Agelbert NOTE: For those that live in the reality based community (fossil fuel industry defending wishful thinkers wouldn't know reality if it bit them in the ass), the solid state heat pump technology will knock out fully 75%, on the average, of energy DEMAND from an average home. That MEANS that the solar panel input can then be used to power a HIGHER PERCENTAGE of the home AND ALSO make MORE RENEWABLE ENERGY JUICE available to charge EVs and supplement grid power.

For those who are not following where this inevitably leads, just look at Energy use stats for ALL the homes in the USA now in BPD (barrels per day). THEN subtract 75% of that...



Renewable energy=                                 =Fossil Fuelers


Quote
"Hitting peak oil will come faster than any of us think. But don't blame dwindling supply — it's all about disappearing demand" Amory Lovins


« Last Edit: May 09, 2016, 09:10:58 pm by AGelbert »
Leges         Sine    Moribus     Vanae   
Faith,
if it has not works, is dead, being alone.

AGelbert

  • Administrator
  • Hero Member
  • *****
  • Posts: 15144
  • Location: Colchester, Vermont
    • Agelbert Truth AND Consequences
Re: Carbon Neutral Buildings
« Reply #56 on: May 27, 2016, 09:00:29 pm »


May 18, 2016

Authors Mark Dyson
ManagerEdison Almeida

The Business Value of Demand Flexibility

In this digital age, electricity is the lifeblood of our society. After any major disruptive event, the top priority is to restore electric power service. Without power we lack heat, air conditioning, communications, financial services, and access to the Internet, pretty much sending us back to the Stone Age.

But who can afford building more electric power capacity? There are over one billion kilowatts of installed power capacity in the U.S. At such a large scale, increasing capacity even by a few percentage points is very expensive. Experts have forecast the need for $1.4 trillion of investment through 2030 to meet growing demand and replace aging infrastructure in the U.S. alone.

Fortunately, in today’s Internet-connected world, we can take a lower-cost approach, similar to the method that telecom, cable, and Internet companies have been using for decades to manage peak demand on their networks. Instead of building redundant capacity for each user, these networks intelligently manage both demand and supply.

Now, it’s possible to apply the same logic to energy demands: software can help lower coincidental demand peaks for a business using the same proven “queuing” approach as other networked industries. And at scale across thousands of buildings, this building-level demand flexibility can help lower peak demand for the grid, saving all customers the cost of building new power plants.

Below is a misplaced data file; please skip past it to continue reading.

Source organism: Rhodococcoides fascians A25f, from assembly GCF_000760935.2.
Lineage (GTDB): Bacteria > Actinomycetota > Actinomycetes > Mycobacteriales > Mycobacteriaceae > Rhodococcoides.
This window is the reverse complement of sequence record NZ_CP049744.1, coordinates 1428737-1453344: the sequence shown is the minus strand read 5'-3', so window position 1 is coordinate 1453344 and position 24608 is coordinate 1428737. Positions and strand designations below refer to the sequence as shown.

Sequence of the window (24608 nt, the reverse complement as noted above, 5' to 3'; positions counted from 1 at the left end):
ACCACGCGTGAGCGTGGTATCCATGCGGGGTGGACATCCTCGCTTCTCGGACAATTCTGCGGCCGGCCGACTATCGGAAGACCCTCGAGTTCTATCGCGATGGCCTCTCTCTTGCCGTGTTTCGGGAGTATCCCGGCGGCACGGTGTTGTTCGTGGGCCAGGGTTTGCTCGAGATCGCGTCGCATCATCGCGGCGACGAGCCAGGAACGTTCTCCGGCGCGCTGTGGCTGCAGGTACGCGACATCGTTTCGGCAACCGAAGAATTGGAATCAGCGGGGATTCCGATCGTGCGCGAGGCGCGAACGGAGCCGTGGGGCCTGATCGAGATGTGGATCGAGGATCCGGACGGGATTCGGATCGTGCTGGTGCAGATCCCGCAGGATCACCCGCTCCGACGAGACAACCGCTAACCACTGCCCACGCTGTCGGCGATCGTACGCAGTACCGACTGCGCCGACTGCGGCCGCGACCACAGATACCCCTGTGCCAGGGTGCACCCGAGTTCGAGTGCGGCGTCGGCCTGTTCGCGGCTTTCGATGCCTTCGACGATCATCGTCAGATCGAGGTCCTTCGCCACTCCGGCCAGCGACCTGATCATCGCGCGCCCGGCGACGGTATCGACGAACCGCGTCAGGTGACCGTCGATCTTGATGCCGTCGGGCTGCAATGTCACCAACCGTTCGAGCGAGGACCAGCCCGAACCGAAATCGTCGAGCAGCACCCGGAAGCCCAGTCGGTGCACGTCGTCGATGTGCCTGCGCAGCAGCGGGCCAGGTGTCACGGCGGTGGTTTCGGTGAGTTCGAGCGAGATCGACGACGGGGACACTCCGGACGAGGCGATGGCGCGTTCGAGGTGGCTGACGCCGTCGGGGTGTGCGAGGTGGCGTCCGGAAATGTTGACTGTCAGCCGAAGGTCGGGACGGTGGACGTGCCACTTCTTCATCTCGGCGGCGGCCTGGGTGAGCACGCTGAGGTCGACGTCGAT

Peak demand drives high costs for the grid and businesses

Although the grid rarely uses 100 percent of electric power capacity, power plants to provide that capacity must be in place when needed. Currently, the average capacity utilization of the American electric grid is only about 55 percent, and it’s getting worse as peak demand rises while total sales fall. This means that about half the time, on average, power plants are sitting idle.

What causes this? Many homes and businesses don’t use much energy all the time, but when a thermostat’s mercury spikes, demand soars. Analysis of the electricity bill data of several major retailers and telecom companies reveals a pervasive trait: just four percent of their total energy use drives about 40 percent of their total peak demand. In other words, a tiny amount of energy use, occurring at the peak hours and largely driven by air conditioning, requires a lot of capacity that isn’t needed during the other hours of the year.

Why does this happen? Many common loads, including typical air conditioners, motors, pumps, charging stations, heaters, and others, often happen to turn on at the same time, creating coincidental energy peaks. This increases costs for the utility, which must have available capacity to meet these peaks.

In order to address this phenomenon, utilities typically impose “demand charges” on commercial and industrial customers, meaning that the customer pays each month for the maximum power demand at their meter during any given interval. These charges, combined with the “peakiness” of typical commercial loads, mean that only four percent of a business’s energy use drives 40 percent of the monthly demand charges a business must pay. With typical demand charges of $5–15 per peak kW per month, this peak energy can drive additional costs on the order of thousands of dollars per building per year.